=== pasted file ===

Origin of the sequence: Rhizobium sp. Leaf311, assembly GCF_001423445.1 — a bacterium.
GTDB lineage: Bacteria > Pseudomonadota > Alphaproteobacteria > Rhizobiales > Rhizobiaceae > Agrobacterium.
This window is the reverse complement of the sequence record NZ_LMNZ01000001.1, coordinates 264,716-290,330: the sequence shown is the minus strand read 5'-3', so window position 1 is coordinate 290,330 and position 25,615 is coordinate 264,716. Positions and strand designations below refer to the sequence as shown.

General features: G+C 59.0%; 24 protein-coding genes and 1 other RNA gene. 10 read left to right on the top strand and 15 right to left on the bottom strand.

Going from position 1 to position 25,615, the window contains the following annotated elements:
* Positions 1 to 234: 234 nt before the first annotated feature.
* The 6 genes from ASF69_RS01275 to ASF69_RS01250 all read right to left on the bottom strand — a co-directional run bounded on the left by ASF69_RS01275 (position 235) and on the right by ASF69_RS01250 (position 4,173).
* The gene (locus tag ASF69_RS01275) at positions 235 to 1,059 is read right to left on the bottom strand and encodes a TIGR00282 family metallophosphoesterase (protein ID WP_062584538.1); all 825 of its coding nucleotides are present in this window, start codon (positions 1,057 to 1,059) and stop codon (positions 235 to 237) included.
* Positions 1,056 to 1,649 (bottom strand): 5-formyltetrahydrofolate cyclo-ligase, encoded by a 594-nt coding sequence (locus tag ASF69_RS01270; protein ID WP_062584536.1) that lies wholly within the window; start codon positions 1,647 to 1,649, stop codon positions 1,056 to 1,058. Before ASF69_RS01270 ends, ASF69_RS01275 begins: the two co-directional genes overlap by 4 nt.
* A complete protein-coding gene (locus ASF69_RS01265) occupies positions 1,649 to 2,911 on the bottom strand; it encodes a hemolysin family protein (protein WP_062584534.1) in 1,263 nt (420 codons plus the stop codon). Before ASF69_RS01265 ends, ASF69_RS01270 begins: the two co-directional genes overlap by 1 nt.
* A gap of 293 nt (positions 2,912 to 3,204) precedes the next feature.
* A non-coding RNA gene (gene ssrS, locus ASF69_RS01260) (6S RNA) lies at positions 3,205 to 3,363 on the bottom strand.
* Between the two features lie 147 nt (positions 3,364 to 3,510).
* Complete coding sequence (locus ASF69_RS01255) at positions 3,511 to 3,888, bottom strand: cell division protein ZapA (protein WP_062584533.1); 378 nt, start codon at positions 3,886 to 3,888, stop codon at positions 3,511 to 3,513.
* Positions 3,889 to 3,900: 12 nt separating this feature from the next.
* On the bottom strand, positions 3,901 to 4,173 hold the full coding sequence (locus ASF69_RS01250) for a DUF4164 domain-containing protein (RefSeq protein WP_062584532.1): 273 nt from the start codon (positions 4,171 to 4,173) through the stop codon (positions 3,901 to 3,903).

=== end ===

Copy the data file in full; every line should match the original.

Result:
Origin of the sequence: Rhizobium sp. Leaf311, assembly GCF_001423445.1 — a bacterium.
GTDB lineage: Bacteria > Pseudomonadota > Alphaproteobacteria > Rhizobiales > Rhizobiaceae > Agrobacterium.
This window is the reverse complement of the sequence record NZ_LMNZ01000001.1, coordinates 264,716-290,330: the sequence shown is the minus strand read 5'-3', so window position 1 is coordinate 290,330 and position 25,615 is coordinate 264,716. Positions and strand designations below refer to the sequence as shown.

General features: G+C 59.0%; 24 protein-coding genes and 1 other RNA gene. 10 read left to right on the top strand and 15 right to left on the bottom strand.

Going from position 1 to position 25,615, the window contains the following annotated elements:
* Positions 1 to 234: 234 nt before the first annotated feature.
* The 6 genes from ASF69_RS01275 to ASF69_RS01250 all read right to left on the bottom strand — a co-directional run bounded on the left by ASF69_RS01275 (position 235) and on the right by ASF69_RS01250 (position 4,173).
* The gene (locus tag ASF69_RS01275) at positions 235 to 1,059 is read right to left on the bottom strand and encodes a TIGR00282 family metallophosphoesterase (protein ID WP_062584538.1); all 825 of its coding nucleotides are present in this window, start codon (positions 1,057 to 1,059) and stop codon (positions 235 to 237) included.
* Positions 1,056 to 1,649 (bottom strand): 5-formyltetrahydrofolate cyclo-ligase, encoded by a 594-nt coding sequence (locus tag ASF69_RS01270; protein ID WP_062584536.1) that lies wholly within the window; start codon positions 1,647 to 1,649, stop codon positions 1,056 to 1,058. Before ASF69_RS01270 ends, ASF69_RS01275 begins: the two co-directional genes overlap by 4 nt.
* A complete protein-coding gene (locus ASF69_RS01265) occupies positions 1,649 to 2,911 on the bottom strand; it encodes a hemolysin family protein (protein WP_062584534.1) in 1,263 nt (420 codons plus the stop codon). Before ASF69_RS01265 ends, ASF69_RS01270 begins: the two co-directional genes overlap by 1 nt.
* A gap of 293 nt (positions 2,912 to 3,204) precedes the next feature.
* A non-coding RNA gene (gene ssrS, locus ASF69_RS01260) (6S RNA) lies at positions 3,205 to 3,363 on the bottom strand.
* Between the two features lie 147 nt (positions 3,364 to 3,510).
* Complete coding sequence (locus ASF69_RS01255) at positions 3,511 to 3,888, bottom strand: cell division protein ZapA (protein WP_062584533.1); 378 nt, start codon at positions 3,886 to 3,888, stop codon at positions 3,511 to 3,513.
* Positions 3,889 to 3,900: 12 nt separating this feature from the next.
* On the bottom strand, positions 3,901 to 4,173 hold the full coding sequence (locus ASF69_RS01250) for a DUF4164 domain-containing protein (RefSeq protein WP_062584532.1): 273 nt from the start codon (positions 4,171 to 4,173) through the stop codon (positions 3,901 to 3,903).